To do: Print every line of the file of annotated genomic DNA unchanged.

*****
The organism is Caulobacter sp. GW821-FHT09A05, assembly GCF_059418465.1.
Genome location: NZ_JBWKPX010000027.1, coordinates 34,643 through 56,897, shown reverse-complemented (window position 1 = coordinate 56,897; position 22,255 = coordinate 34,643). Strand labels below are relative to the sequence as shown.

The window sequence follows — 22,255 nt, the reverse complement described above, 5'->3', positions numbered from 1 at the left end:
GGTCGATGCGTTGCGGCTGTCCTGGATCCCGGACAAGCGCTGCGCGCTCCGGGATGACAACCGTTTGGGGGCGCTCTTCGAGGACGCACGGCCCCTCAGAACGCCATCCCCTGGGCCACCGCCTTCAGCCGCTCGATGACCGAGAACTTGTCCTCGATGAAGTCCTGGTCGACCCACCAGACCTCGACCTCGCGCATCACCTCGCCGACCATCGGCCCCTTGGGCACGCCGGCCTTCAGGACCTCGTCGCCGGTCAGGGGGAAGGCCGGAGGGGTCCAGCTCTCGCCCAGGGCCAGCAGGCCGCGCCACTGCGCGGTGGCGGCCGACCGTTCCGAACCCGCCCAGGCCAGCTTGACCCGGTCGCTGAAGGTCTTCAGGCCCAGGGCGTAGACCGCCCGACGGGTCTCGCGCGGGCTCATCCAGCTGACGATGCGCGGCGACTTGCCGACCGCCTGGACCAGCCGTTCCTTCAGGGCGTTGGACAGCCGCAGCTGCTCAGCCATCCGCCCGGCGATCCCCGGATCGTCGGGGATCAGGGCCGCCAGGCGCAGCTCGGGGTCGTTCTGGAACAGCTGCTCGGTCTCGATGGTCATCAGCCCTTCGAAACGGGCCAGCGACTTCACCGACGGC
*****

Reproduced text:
The organism is Caulobacter sp. GW821-FHT09A05, assembly GCF_059418465.1.
Genome location: NZ_JBWKPX010000027.1, coordinates 34,643 through 56,897, shown reverse-complemented (window position 1 = coordinate 56,897; position 22,255 = coordinate 34,643). Strand labels below are relative to the sequence as shown.

The window sequence follows — 22,255 nt, the reverse complement described above, 5'->3', positions numbered from 1 at the left end:
GGTCGATGCGTTGCGGCTGTCCTGGATCCCGGACAAGCGCTGCGCGCTCCGGGATGACAACCGTTTGGGGGCGCTCTTCGAGGACGCACGGCCCCTCAGAACGCCATCCCCTGGGCCACCGCCTTCAGCCGCTCGATGACCGAGAACTTGTCCTCGATGAAGTCCTGGTCGACCCACCAGACCTCGACCTCGCGCATCACCTCGCCGACCATCGGCCCCTTGGGCACGCCGGCCTTCAGGACCTCGTCGCCGGTCAGGGGGAAGGCCGGAGGGGTCCAGCTCTCGCCCAGGGCCAGCAGGCCGCGCCACTGCGCGGTGGCGGCCGACCGTTCCGAACCCGCCCAGGCCAGCTTGACCCGGTCGCTGAAGGTCTTCAGGCCCAGGGCGTAGACCGCCCGACGGGTCTCGCGCGGGCTCATCCAGCTGACGATGCGCGGCGACTTGCCGACCGCCTGGACCAGCCGTTCCTTCAGGGCGTTGGACAGCCGCAGCTGCTCAGCCATCCGCCCGGCGATCCCCGGATCGTCGGGGATCAGGGCCGCCAGGCGCAGCTCGGGGTCGTTCTGGAACAGCTGCTCGGTCTCGATGGTCATCAGCCCTTCGAAACGGGCCAGCGACTTCACCGACGGC